Inequality in the Distribution of Social Capital: Social background factors and access to social capital among labor market entrants
Independent thesis Advanced level (degree of Master (Two Years)), 20 credits / 30 HE creditsStudent thesis
This thesis examines the relation between ascribed factors and the distribution of social capital among young adults. Information about the type of ties used in access to social capital is utilized to provide an understanding of the social contexts and mechanisms that play a role in the creation of social capital. The study measures social capital with a position generator methodology and utilizes the first wave of the Swedish LIFINCON survey, which is a study of 19 year olds of Iranian, Yugoslavian and Swedish origin. The results show that having socioeconomically advantaged parents and living in a large city region is associated with higher levels of social capital. Gender differences are found in the accessed range of social capital as women more often reached positions with the lowest prestige value. Background in Iran or Yugoslavia has a positive effect on social capital and parents’ class position in the country of origin is important for their children’ social capital. It is argued that social closure and social distance can explain why social background is important in determining access to high prestige social capital and that the composition of an individual network is affected by the average resources in a “group” or region.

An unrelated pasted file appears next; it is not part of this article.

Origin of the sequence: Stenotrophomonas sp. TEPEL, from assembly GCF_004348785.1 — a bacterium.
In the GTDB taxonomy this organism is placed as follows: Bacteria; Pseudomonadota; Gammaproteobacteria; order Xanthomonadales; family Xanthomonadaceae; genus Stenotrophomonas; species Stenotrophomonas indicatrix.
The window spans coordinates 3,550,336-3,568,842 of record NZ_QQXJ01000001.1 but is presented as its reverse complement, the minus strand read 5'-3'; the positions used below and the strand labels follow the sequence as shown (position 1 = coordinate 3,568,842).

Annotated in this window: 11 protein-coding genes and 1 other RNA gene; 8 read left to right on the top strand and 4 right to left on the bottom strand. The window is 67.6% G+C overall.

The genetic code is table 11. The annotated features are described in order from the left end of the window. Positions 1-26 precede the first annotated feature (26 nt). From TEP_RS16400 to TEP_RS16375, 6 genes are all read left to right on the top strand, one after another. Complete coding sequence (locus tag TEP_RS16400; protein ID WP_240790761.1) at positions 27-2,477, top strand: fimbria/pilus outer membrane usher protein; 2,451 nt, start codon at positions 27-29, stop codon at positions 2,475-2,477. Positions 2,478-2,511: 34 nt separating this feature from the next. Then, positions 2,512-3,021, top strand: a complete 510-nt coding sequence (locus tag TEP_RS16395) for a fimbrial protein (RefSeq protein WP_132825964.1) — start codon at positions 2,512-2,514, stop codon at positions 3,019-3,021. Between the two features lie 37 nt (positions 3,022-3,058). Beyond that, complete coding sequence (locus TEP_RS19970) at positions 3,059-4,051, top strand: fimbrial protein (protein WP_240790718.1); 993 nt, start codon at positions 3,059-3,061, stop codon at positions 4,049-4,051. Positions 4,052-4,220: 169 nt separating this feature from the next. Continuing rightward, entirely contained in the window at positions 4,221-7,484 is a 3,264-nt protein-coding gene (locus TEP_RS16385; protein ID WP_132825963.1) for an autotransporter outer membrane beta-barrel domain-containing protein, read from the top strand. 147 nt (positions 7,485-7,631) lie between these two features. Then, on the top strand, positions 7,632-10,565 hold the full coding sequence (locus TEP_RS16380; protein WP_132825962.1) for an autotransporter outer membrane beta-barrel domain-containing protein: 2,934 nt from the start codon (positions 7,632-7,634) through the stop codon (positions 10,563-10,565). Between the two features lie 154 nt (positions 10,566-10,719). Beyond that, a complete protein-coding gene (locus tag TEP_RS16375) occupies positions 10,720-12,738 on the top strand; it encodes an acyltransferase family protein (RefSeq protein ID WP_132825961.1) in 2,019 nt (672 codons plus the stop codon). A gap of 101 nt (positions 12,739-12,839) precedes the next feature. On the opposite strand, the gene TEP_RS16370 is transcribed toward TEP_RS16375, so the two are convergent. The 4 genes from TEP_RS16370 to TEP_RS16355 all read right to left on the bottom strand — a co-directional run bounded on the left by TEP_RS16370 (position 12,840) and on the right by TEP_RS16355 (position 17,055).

Place, publisher, year, edition, pages
2013. , 46 p.
Social Capital, Position Generator, Inequality, LIFEINCON, Ascribed Factors
IdentifiersURN: urn:nbn:se:su:diva-89648OAI: oai:DiVA.org:su-89648DiVA: diva2:619693
UppsokSocial and Behavioural Science, Law
Hällsten, Martin, Senior Lecturer, PhD
Nermo, Magnus, Associate Professor of Sociology